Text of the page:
October is arguably my favorite month of the year. It holds my favorite holiday, the weather FINALLY starts to become bearable, and I always find the last fourth of the year to be the best of all. It was a mixed batch of eye/brain candy this month. I finished the last of the books on the hype trains, and got back to reading stories I was genuinely interested in. This month was all about NaNoWriMo prep and part of that involved researching whimsical narrative voice and how to best capture it for my own story. Don't think I've quite got it yet, but I'm getting there!

*This is so late. Holy CRAP, this is so late. But I think we can all agree late Oct to early Nov were utter poop because of this election, so I'm writing this post an excused tardy slip because of the orange hate clown.* 

Howl's Moving Castle by Diane Wynne Jones. 7/10

I feel like such a traitor for liking the movie more than the book... Maybe it's because I saw the movie first and have always been so enchanted by Miyazaki's movies that it never stood a chance at the favorites-game. While the book was still magical in all the right ways (superbly unique characters and a subtle humor and snark that is unexpected), there were a few moments that detracted from the story as a whole and one moment in particular that broke down that fourth wall completely and made me wholly and uncomfortably aware that I was just sitting in bed, in the real world, reading a book. And that's NEVER a good thing. I don't believe it's ever a good idea to pull your reader out of an immersive journey.


For me, this happened when we find out that Howl is actually just a somewhat ordinary man from very ordinary (and kind of bleak) Wales who somehow found his way into other worlds. This horrified me. When we stepped onto that street in Wales, Howl wearing a football jacket and walking into an ordinary house, it pulled me out of the story completely as it lost much of its enchantment. What an odd choice to make in such a vivid, otherworldly story. It seemed totally unnecessary and I can't see what it added to the story AT ALL, other than to undermine all of the magic and beautiful world building the book strove to paint up until that point. WHY DIANA, WHY?

But our beloved characters were still a joy to follow, though they were much more flawed and even slightly anti-hero compared to their movie counterparts. I still laughed out loud at Sophie's old lady-isms and sass and the tantrums Howl throws. And marveled at what incredibly unique and complex and enjoyable characters Howl and Calcifer were. Book Calcifer definitely trumped movie Calcifer (even with Billy Crystal's superb voice acting. Sorry, Billy).

All in all, definitely recommend this story for all ages! I can see myself reading it again someday, and then maybe AGAIN to some little mini-me's if I ever decide to have them!   

A Torch Against the Night by Sabaa Tahir. 4/10

Okay, in my review of Ember in September, I said the following: "I have every bit of confidence that the sequel will find its stride..." I was wrong. WHY? WHY DID I HAVE TO BE WRONG?

I had to drag myself to the end of this book. I was skimming left and right. Tahir is a phenomenal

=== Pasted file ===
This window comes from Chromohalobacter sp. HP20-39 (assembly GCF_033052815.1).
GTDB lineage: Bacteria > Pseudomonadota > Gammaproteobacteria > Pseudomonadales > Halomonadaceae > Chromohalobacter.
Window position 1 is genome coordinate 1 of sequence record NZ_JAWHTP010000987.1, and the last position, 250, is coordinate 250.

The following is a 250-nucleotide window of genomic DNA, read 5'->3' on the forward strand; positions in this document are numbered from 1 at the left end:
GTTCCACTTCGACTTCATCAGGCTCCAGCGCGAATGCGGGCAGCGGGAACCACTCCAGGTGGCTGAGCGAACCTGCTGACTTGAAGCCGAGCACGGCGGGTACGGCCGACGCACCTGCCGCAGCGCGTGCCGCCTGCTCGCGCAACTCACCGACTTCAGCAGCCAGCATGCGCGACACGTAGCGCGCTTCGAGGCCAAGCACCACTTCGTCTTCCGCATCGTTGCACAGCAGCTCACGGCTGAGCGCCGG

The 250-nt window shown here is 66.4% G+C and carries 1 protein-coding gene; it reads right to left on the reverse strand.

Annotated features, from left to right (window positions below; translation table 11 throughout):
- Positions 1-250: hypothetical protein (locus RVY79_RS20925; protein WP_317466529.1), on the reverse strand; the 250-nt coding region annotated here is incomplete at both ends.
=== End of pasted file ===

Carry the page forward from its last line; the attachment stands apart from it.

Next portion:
writer. She really is. Her prose is A+. But her world building, plot, and characters are not at the same level. They constantly undermine their own strengths as characters, quite often acting what felt to be OUT of character, and that just made me lose interest in them and their journey.

I think there was something fundamentally wrong with the direction the plot took, and when it started down this path it felt like there was no saving it. Aspects of the story became superficial and obvious. And then there was the gratuitous gore and violence. Sometimes, the absence of those moments in lieu of the sound of it, the smell of it, the aftermath, etc, is more potent. Leaving it up to the imagination can be the greatest thing you can do for morbid moments. As soon as she was sticking daggers into children and slitting throats I lost respect for the story. It was an unnecessary grab for that SHOCK factor to make up for a lack of genuine tension and purposefully constructed moments.

And THEN there were all the obvious questions that NONE of the characters were asking (how about when that efrit asked Laia what SHE was and there was NO discussion of that after the fact). We knew just as much as they did through their POVs and I was sat there, as the reader, yelling HELLO?

This series has been a flop for me so far and I hate it. There was so much hype. So much potential. And it all fell flat.

Magnificent Seven: 8/10. Typical Western, so expect revenge, gunfights, and lots of death. I personally love Westerns, and this was true to the genre in every sense while updating it with a kind of superhero movie feel. The A-list cast certainly didn't hurt it either ;) Eye candy for everyone.

Storks: 3/10. NO. BAD, STORKS, BAD! The wolves were literally the only redeemable thing about this movie.

Miss Peregrine's Home for Peculiar Children: 6/10. Tim Burton's version of the X-Men. Meh all around. But Ava Green is a Goddess and is phenomenal and fierce as always. *heart eyes*

10 Cloverfield Lane: 8/10. Was on the edge of my seat the whole time. Absolutely fantastic. Not giving any of it away. INTENSE x 100000000 

~Be mindful of the the things that precious time is spent on.~

Friday, November 4, 2016

#WIPChallenge: Monthly Blog Challenges for Writers

If you're a writer, chances are you've got a WIP going. Maybe you've got multiple! 
And sometimes it helps to delve into your new story in ways you hadn't thought of before. Sometimes it helps to develop your characters outside of the main plot of your story. Sometimes it helps to share about your WIP to keep up your motivation and to renew your enthusiasm. Sometimes none of that helps and everything feels like crap and you just need chocolate... But it ALWAYS helps to connect with other writers who are there in the writing trenches with you. 

#WIPChallenge is a new challenge for writers. 
Starting in January, on the first of every month there will be a prompt for a blog or twitter post that will challenge you to use your WIP to write, develop, share, or connect.

Come back on the first of every month to look for the new challenge or keep an eye on the hashtag! Share your posts on Twitter using #WIPChallenge. 

Then, on the last day of every month, we'll host a Twitter chat about WIPs, the theme of the month, what you learned, and any other writing related topic that comes up, on #WIPChat. JOIN US, FRIENDS!